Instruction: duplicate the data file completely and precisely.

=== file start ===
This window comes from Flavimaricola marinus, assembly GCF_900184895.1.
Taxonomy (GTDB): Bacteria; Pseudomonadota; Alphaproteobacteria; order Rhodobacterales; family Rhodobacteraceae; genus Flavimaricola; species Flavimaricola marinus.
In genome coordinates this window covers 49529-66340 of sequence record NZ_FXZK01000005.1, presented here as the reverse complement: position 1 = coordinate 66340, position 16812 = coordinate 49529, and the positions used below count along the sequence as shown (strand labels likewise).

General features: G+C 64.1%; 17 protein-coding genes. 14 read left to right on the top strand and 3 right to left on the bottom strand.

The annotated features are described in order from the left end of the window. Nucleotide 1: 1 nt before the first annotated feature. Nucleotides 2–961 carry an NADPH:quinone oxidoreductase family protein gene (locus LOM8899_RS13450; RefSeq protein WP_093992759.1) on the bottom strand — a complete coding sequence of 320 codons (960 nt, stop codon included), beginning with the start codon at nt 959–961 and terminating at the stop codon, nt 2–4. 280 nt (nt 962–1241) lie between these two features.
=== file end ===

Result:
This window comes from Flavimaricola marinus, assembly GCF_900184895.1.
Taxonomy (GTDB): Bacteria; Pseudomonadota; Alphaproteobacteria; order Rhodobacterales; family Rhodobacteraceae; genus Flavimaricola; species Flavimaricola marinus.
In genome coordinates this window covers 49529-66340 of sequence record NZ_FXZK01000005.1, presented here as the reverse complement: position 1 = coordinate 66340, position 16812 = coordinate 49529, and the positions used below count along the sequence as shown (strand labels likewise).

General features: G+C 64.1%; 17 protein-coding genes. 14 read left to right on the top strand and 3 right to left on the bottom strand.

The annotated features are described in order from the left end of the window. Nucleotide 1: 1 nt before the first annotated feature. Nucleotides 2–961 carry an NADPH:quinone oxidoreductase family protein gene (locus LOM8899_RS13450; RefSeq protein WP_093992759.1) on the bottom strand — a complete coding sequence of 320 codons (960 nt, stop codon included), beginning with the start codon at nt 959–961 and terminating at the stop codon, nt 2–4. 280 nt (nt 962–1241) lie between these two features.